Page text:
Tuesday, August 18, 2009

The End of Food by Thomas Pawlick

I recently picked up this book and was SUPER excited about what it might have in store for me. The opening chapter caught my attention right off the get-go. Chapter one was about the tomato. Not the ones you find yourself smelling at the farmer’s market while dreaming of its endless possibilities; rather, the tomato that you find at the supermarket. You know the tomato I’m talking about… the one that looks like all the other ones in the pile. They’re all roughly the same size. They’re very firm. They have no unsightly marks or bruises. When you cut into them, the walls are so thick that the tomato doesn’t even lose its shape. And, finally, there are no fruit flies hovering over them, even on the warmest of days.
That’s how Thomas F. Pawlick caught my attention. I knew exactly which tomatoes he was talking about and I had wondered the very same thing. The chapter goes on to tell you just how those tomatoes got to be so uniform and what sort of nutritional value they offer the consumer (not much). This is followed by stats on other fruits and vegetables. So far, so good. Nothing too shocking here.
The following chapter, however, starts to dig deeper into our factory-like food system. With sections on antibiotics, acrylamide, arsenic, dioxins, bovine growth hormones, genetically modified food stuffs, Mad Cow, pesticides, E. Coli, and other shocking possible food contaminants, this section proves much harder to swallow, so to speak, than the first section. By the end of this chapter I’m afraid to eat anything, lest it grew in my backyard under conditions I had some control over. I found myself hoping that the author would ease up for a bit and inject some humour into his text. That hope did not help me to prepare for the information contained in the following chapters.
The following chapters focused on the damage done to the environment, the manipulation of consumers and farmers by giant corporations, and the kinds of conditions the animals we eat are forced endure before they land on our plate (a particularly rough section for the weaker stomachs).
As a consumer, there are certain things that you think you know, and some of them you even come to accept (ie. pesticide use), and then there are things that are so horrifyingly wrong, that no one wants you to even know about them. Once you do know, however, they are hard to swallow and even more difficult to ignore. I am telling you about this book because I think it contains information that, while difficult to digest, is important for your health, the health of the planet and the future of mankind.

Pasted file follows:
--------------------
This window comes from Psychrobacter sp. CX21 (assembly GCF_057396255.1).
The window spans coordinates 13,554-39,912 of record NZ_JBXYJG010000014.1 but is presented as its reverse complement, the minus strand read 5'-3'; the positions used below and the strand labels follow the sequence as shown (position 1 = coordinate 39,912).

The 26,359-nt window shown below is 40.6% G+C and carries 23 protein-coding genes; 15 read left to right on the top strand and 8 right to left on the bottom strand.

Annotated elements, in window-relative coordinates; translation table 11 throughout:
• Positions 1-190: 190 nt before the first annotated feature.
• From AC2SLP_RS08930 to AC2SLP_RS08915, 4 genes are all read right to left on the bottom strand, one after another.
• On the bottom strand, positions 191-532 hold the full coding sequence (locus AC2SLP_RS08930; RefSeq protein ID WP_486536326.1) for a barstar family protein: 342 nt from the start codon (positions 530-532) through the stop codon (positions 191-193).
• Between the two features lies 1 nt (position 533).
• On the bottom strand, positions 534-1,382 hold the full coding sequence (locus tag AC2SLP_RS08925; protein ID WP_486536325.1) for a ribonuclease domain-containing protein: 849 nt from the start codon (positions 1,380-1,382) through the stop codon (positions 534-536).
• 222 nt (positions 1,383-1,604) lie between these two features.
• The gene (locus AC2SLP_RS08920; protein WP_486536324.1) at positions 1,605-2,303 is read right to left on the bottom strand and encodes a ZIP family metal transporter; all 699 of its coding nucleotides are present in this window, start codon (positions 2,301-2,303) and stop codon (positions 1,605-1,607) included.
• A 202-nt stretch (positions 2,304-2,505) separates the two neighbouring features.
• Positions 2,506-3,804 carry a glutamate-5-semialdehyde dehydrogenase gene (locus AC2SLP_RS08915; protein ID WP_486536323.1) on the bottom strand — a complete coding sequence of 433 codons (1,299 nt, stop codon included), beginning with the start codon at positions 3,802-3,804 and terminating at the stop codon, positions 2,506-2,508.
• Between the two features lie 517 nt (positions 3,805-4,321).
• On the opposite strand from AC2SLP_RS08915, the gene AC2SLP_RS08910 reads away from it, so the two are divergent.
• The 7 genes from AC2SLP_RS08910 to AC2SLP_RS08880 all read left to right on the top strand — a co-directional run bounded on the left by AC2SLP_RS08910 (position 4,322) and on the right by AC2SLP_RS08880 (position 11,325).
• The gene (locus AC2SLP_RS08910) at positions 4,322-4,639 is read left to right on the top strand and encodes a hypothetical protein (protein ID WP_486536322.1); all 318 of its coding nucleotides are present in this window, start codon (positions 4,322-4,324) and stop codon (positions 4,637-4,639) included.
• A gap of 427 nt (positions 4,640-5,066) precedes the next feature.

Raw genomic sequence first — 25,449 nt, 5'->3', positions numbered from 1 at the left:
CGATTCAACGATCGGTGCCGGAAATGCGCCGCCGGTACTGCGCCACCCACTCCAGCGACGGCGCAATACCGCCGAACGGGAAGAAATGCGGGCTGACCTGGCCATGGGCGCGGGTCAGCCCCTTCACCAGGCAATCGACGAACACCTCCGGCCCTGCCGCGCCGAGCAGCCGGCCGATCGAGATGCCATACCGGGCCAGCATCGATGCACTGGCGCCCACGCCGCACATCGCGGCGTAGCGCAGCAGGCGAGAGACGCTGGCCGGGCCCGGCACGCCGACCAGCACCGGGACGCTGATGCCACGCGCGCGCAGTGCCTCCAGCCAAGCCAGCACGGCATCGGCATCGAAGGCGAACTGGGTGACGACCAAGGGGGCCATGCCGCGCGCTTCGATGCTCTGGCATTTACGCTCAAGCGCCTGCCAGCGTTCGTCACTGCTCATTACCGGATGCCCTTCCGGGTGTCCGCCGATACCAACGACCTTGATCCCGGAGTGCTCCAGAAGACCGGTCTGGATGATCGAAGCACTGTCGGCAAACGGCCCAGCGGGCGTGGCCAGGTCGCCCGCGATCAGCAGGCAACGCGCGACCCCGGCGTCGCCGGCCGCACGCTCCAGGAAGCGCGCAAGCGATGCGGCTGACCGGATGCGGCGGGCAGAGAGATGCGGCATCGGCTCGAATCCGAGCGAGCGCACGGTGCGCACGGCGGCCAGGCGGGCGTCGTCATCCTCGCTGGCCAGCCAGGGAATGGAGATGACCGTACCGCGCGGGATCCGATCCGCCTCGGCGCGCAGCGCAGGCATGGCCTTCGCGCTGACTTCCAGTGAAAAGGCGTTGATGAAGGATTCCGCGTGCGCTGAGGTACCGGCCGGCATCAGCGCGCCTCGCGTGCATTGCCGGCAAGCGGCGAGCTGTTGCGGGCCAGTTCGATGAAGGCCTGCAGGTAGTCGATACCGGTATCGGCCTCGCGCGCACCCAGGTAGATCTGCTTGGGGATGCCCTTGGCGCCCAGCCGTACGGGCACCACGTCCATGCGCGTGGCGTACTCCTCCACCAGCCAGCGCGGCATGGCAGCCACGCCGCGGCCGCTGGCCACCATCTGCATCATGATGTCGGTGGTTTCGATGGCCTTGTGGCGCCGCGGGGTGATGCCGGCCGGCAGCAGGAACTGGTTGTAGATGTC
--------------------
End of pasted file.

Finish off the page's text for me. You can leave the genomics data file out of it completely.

Thomas Pawlick’s text is well researched and fairly well-written. My only criticism (and it’s a BIG one), is that I think it may have the opposite effect than desired. The reader has to wade through 180 pages of shocking details. There is no break, there’s no humour injected to make it easier to handle, and there is no sense of hope. With the solutions being a mere 40 pages long (and still riddled with more depressing facts), a less dedicated person would have put the book down, guilt-free. I found The End of Food to be so overwhelmingly depressing that it took me 2 weeks to read its 256 pages (keeping in mind that 33 of those pages are notes). Twice, I was disturbed to the point of tears, embarrassingly, while at work. If ever I had the opportunity to meet Thomas Pawlick, I would suggest that he put solutions at the end of each section, lest the less hopeful readers give up on both the book, and humanity. That being said, I did learn some new information from Pawlick's research and he did get me to make one major change; I will no longer be spending my hard-earned money on meat from the grocery store. If there is a local farm that supplies hormone-free and anti-biotic meat, from animals who have been fairly treated, I will be paying them a visit soon.